Carl Wallen

Date(s) of birth and/or death approximate

Date of Birth

January 1st, 1931

Date of Death

February 26th, 2014

Memorial Meeting

Tempe Friends Meeting


Tempe Monthly Meeting notes with grief the sudden passing of our steadfast member, Carl Wallen, who died in his home at Friendship Village on Second Month, 26th, 2014. Although his health had been challenged over the past several years, his death came unexpectedly.

He was born in Glendale, California, in 1931. Soon afterward, his veterinarian father died. His mother, Winifred (Batten) Wallen, being unable to care for him, Carl spent most of his childhood at the Masonic Children’s Home in Covina. The US Army drafted him in 1952 and he served in the military police until 1954.

Carl came to the Society of Friends through his marriage in 1959 to LaDonna Leigh Stanley, becoming a member of Long Beach First Friends Church. Educated at UC Santa Barbara (B.A. 1956) and San Francisco State (M.A. 1960), he began his long educational career in 1956 as a public school teacher in Mt. Eden and Laguna Salada, California, leaving in 1960 to enter a doctoral program at Stanford University. While living there, Carl and LaDonna were blessed by the arrival of their first child, Erik, in 1962. That same year, Carl received his doctorate in education and joined the faculty at Oregon State University. When the couple moved, they transferred their memberships to Corvallis Meeting, where their sons Todd and Michael were born, and then transferred to Eugene Meeting in 1965 when Carl was hired by the Oregon State System of Higher Education and then the University of Oregon. In 1973 Carl accepted his final faculty position at Arizona State University in Tempe. While here he published several well-regarded books on reading and on classroom management (some with LaDonna as coauthor), and served for five years as Chairman of the Department of Elementary Education. In the winter of 1975, Carl and LaDonna wrote of their hope for “continued participation and spiritual growth in the family of Tempe Friends”, where their memberships have remained ever since.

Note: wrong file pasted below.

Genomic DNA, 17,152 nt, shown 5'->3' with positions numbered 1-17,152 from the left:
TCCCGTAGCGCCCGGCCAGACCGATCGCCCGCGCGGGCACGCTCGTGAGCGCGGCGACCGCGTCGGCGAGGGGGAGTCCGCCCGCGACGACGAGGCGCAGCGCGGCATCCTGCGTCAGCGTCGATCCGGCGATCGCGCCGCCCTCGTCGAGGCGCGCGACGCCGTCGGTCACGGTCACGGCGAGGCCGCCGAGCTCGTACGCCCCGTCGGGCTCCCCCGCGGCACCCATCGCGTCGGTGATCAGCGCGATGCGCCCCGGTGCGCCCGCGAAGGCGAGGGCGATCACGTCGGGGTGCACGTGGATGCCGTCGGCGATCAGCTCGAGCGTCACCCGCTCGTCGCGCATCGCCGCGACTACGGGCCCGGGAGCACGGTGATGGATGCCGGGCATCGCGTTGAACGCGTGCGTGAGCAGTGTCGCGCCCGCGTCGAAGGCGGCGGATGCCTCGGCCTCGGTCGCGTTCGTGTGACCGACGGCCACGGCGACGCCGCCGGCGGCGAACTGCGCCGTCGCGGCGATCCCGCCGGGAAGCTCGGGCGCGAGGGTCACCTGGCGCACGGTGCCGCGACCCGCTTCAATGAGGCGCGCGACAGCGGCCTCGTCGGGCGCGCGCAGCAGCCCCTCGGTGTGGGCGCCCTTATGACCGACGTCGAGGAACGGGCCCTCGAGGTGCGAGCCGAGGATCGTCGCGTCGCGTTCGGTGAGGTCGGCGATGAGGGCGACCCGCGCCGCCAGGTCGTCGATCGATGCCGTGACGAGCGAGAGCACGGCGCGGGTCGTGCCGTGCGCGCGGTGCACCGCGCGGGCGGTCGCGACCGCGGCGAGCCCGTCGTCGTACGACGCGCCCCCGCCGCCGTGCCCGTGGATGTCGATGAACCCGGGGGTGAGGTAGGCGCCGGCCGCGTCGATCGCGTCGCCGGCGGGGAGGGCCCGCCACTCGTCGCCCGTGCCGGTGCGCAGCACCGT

Carl served Tempe Friends in many capacities, including the Building and Grounds Committee, the Nominating Committee, Worship & Ministry, Counsel & Oversight, and Peace & Social Concerns, a term as Presiding Clerk in 1985-86, and long service on the Adult Religious Education Committee. Many Tempe Friends became aware of the work of the Jesus Seminar and the writings of Marcus Borg and John Shelby Spong through Carl’s leadership in the adult First-day School. Carl and LaDonna were so active in Tempe Meeting, often spending several days each week at the meetinghouse to check on things, that at least one member referred to him as “Mr. Quaker”. In the years before Tempe Friends had built a meetinghouse, the Wallens’ home telephone was listed as the Meeting’s contact number. On more than one occasion, Carl answered a late-night call for help, and drove out to assist a stranger who needed rent, or groceries, or gas money. He refused to take his sons along on these potentially dangerous trips, but didn’t refuse to go himself.

During and after the Vietnam War, Carl made himself available as a draft counselor for young men facing conscientious choices about military service. He edited and produced the monthly Tempe Meeting Newsletter for many years, providing items of information or interest, and humorous anecdotes by or about Friends. He organized the registration process for Tempe Meeting’s annual retreats, and served Arizona Half-yearly Meeting on Nominating Committee, and as the AHYM Prison Project Liaison and Clemency Oversight Committee Convenor.

Carl worked to assist LaDonna during her time as Clerk of Intermountain Yearly Meeting, and they served as Registrars for one of the IMYM annual sessions at Fort Lewis College in Durango. In the early 1990s, he produced an influential report on the changing relationship between the American Friends Service Committee (AFSC) and the Religious Society of Friends, commenting particularly on what he viewed as a secularizing influence of the growing number of non-Quaker members of the AFSC professional staff.